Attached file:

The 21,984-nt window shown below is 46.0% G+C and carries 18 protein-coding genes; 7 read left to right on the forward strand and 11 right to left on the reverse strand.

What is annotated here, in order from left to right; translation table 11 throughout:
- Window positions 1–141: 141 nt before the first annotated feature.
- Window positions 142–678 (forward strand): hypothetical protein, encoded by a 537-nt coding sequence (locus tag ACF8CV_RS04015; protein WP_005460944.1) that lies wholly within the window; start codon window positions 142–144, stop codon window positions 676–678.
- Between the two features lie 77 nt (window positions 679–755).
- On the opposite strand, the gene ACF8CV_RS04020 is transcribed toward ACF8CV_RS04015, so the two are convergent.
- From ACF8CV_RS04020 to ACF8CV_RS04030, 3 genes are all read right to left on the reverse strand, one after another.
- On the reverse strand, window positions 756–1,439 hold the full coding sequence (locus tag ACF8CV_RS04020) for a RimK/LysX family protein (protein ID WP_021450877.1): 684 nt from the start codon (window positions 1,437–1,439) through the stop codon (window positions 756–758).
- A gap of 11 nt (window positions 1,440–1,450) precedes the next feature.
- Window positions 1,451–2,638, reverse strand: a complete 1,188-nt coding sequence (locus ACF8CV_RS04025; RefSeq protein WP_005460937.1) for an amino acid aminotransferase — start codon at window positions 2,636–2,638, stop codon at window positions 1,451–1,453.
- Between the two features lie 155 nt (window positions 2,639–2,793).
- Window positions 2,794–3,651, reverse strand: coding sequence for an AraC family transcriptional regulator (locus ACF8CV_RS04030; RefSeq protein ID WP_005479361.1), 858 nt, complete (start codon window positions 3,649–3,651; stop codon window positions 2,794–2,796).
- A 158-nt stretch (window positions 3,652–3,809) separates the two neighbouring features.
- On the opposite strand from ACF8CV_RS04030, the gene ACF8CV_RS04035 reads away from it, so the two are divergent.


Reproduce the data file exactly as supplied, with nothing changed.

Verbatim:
The 21,984-nt window shown below is 46.0% G+C and carries 18 protein-coding genes; 7 read left to right on the forward strand and 11 right to left on the reverse strand.

What is annotated here, in order from left to right; translation table 11 throughout:
- Window positions 1–141: 141 nt before the first annotated feature.
- Window positions 142–678 (forward strand): hypothetical protein, encoded by a 537-nt coding sequence (locus tag ACF8CV_RS04015; protein WP_005460944.1) that lies wholly within the window; start codon window positions 142–144, stop codon window positions 676–678.
- Between the two features lie 77 nt (window positions 679–755).
- On the opposite strand, the gene ACF8CV_RS04020 is transcribed toward ACF8CV_RS04015, so the two are convergent.
- From ACF8CV_RS04020 to ACF8CV_RS04030, 3 genes are all read right to left on the reverse strand, one after another.
- On the reverse strand, window positions 756–1,439 hold the full coding sequence (locus tag ACF8CV_RS04020) for a RimK/LysX family protein (protein ID WP_021450877.1): 684 nt from the start codon (window positions 1,437–1,439) through the stop codon (window positions 756–758).
- A gap of 11 nt (window positions 1,440–1,450) precedes the next feature.
- Window positions 1,451–2,638, reverse strand: a complete 1,188-nt coding sequence (locus ACF8CV_RS04025; RefSeq protein WP_005460937.1) for an amino acid aminotransferase — start codon at window positions 2,636–2,638, stop codon at window positions 1,451–1,453.
- Between the two features lie 155 nt (window positions 2,639–2,793).
- Window positions 2,794–3,651, reverse strand: coding sequence for an AraC family transcriptional regulator (locus ACF8CV_RS04030; RefSeq protein ID WP_005479361.1), 858 nt, complete (start codon window positions 3,649–3,651; stop codon window positions 2,794–2,796).
- A 158-nt stretch (window positions 3,652–3,809) separates the two neighbouring features.
- On the opposite strand from ACF8CV_RS04030, the gene ACF8CV_RS04035 reads away from it, so the two are divergent.